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A memory—I sit at the piano, hoping that rote repetition will drill the piece I work on into my hands. After plowing past a particular passage of chords I have stumbled through for days, I feel vaguely inadequate. The piece is by no means new; weeks of wrestling with it to get it to where it is now, and though I have improved drastically, I doubt it will ever become what I want it to be.

This turned out to be the truth. It never did sound like it was supposed to and, though I told myself I had learned more from this one piece than any other, I inwardly wrote it off as a failure. It was supposed to come easily, naturally, but how many times had I wished I could just skip over or hide the process of actually learning to play it in exchange for a flawless final product? Even I had to admit it: I had become a victim of the simple assumption that the means of getting to an end was something I wanted to bypass. That, whatever the books might say, we all knew the outcome was what really mattered in the end—the process was just an occasionally frustrating byproduct of getting there.

Later, I became acutely aware that this idea was something I brought with me to more areas of my life than a lone piano solo. It was something I often carried along with my backpack to school, where by some unspoken word, effortless A’s were better than hard earned ones; I never once heard my classmates speak with pride about a hard-earned B. It was something I sometimes took with me to sports, where, as a girl who was an average runner at best, my improvement seemed to matter little next to how my final mile time ultimately stacked up. Caught up in the rush to the goals we put in front of ourselves, we don’t always live the way we were meant to—that is to say, in the knowledge that there is nothing like the here and now.

It can be a daunting thing to discover that as my peers and I transition into high school, we are increasingly aware of the future stretching out in front of us. Despite swearing off college worries until junior year, prestigious names loom, glittering, not far off. We are lucky enough to have a well trodden path to success laid out: first good grades, then good resume, then good college acceptance, then good job, one after the other. It’s a pleasant, if predictable progression, one that is hard to argue with. And yet, spread out in a dull litany, it doesn’t seem quite as appealing. It also carries an inherent danger. Here, I remember all the tests I have ever studied for without caring whether I remember anything the next day. I remember the poster which used to hang on my history teacher’s wall, the one with the photograph of Booker T. Washington that proclaimed, I have learned that success is to be measured not so much by the position that one has reached in life as by the obstacles which he has had to overcome while trying to succeed. By choosing to set life up as stepping stone goals, we take life as a race to the finish and risk forgetting that where we end up means little to the journey in arriving there. The vast majority of our life is in the precious growth in between. By learning to train our eyes on the paper grade or the acceptance letter but rushing through the journey there, we only limit ourselves. We limit ourselves, because in a life raced through goals strung one after another, where we measure ourselves by the place we wind up, there is only success and failure. A life taken, instead, as a continuous journey moving upwards and onwards, is a bit like the writing process itself. There is no winning, there is no losing. There is only revision.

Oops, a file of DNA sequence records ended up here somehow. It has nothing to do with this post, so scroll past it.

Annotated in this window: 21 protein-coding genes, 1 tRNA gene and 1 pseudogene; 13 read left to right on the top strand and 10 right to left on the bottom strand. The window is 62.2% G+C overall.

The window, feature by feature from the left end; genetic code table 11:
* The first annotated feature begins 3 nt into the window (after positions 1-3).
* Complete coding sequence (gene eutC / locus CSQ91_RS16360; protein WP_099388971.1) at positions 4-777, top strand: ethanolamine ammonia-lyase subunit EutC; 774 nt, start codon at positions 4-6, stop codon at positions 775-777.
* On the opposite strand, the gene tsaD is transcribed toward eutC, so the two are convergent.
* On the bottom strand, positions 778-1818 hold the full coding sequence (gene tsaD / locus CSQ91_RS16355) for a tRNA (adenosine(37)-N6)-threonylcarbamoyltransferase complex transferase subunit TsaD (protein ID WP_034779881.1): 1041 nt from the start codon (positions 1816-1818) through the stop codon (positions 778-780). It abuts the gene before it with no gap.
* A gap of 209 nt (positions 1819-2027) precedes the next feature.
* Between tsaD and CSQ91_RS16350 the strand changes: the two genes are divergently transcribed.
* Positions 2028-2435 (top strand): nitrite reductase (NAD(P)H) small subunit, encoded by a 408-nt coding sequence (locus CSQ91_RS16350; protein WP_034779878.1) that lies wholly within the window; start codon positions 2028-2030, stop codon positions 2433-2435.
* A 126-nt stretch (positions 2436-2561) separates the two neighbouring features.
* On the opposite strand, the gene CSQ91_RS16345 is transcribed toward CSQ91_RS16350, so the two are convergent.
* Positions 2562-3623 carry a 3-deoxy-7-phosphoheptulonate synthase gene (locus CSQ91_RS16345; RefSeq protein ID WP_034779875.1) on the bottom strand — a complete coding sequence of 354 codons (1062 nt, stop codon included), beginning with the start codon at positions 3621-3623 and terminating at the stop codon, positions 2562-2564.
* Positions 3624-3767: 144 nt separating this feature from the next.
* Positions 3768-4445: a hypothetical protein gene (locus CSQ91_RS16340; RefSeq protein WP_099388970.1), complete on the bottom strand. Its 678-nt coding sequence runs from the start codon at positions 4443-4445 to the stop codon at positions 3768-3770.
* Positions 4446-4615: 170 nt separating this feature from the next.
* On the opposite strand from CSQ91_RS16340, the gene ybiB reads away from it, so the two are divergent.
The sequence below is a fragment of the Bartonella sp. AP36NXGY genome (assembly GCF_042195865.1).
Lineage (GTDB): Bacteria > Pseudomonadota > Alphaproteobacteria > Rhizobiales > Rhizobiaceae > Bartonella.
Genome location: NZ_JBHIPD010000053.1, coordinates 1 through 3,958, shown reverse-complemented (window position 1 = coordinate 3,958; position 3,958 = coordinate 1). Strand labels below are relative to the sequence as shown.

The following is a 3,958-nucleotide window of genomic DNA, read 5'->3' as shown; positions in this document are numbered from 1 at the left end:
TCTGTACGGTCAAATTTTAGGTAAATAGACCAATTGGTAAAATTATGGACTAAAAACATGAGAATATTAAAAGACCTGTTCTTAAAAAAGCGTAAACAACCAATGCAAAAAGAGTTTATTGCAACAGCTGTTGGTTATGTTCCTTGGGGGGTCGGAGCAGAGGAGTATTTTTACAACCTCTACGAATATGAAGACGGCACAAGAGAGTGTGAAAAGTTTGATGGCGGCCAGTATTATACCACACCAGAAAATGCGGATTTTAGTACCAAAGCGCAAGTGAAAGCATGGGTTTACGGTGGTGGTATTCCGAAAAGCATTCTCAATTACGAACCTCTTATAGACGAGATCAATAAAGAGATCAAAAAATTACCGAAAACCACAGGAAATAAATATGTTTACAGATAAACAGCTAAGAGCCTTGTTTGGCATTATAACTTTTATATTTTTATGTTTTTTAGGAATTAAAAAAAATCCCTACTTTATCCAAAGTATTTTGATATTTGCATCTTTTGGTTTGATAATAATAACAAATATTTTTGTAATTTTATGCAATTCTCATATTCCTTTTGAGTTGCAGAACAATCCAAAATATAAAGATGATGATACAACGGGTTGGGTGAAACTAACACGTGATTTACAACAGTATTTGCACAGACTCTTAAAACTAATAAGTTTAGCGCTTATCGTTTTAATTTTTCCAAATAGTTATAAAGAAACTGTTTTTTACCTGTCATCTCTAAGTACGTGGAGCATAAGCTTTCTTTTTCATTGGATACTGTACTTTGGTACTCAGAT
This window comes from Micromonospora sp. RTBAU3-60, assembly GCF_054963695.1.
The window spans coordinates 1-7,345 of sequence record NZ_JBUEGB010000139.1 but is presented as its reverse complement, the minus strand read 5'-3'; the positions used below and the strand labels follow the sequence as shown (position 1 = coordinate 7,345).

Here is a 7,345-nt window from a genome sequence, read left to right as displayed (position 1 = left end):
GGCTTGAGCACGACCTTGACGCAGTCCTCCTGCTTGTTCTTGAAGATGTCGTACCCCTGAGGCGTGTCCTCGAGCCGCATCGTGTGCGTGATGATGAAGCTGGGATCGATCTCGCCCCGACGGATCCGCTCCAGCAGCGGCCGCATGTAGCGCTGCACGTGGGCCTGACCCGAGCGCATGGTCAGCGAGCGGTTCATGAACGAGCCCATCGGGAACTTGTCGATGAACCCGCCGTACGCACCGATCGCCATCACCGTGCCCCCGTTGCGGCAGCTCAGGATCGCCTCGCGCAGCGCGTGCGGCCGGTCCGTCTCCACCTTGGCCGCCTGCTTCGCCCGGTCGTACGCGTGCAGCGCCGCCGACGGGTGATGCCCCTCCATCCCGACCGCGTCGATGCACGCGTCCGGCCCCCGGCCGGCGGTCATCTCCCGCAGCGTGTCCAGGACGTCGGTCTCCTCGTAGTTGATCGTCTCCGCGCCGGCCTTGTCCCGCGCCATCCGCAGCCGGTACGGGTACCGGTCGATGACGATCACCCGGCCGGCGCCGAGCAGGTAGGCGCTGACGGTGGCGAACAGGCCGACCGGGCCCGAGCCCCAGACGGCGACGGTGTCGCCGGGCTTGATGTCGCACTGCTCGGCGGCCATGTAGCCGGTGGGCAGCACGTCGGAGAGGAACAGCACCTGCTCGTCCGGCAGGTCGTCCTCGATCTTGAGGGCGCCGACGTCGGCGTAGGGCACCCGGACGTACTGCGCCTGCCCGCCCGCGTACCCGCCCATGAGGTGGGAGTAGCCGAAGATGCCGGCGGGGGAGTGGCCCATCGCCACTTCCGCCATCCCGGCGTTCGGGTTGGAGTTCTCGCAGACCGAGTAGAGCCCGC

A memory—this one, more recent. I hunch over my heavily annotated copy of the Odyssey, scribbling cryptic footnotes as I read on through the Book where, after a prolonged, multi-chapter wait, Odysseus finally vanquishes the suitors. No doubt, Athena could have struck the suitors down with a handful of words, but she refrains. As all-knowing readers, we understand why: the goddess of wisdom knows that it must be Odysseus who does the deed, because the accomplishment is only a fraction of the journey up to it. It can’t stand without it. Athena has it right—and we would do well to remember as we carry on in our lives that after the story ends, the journey is what we will remember.



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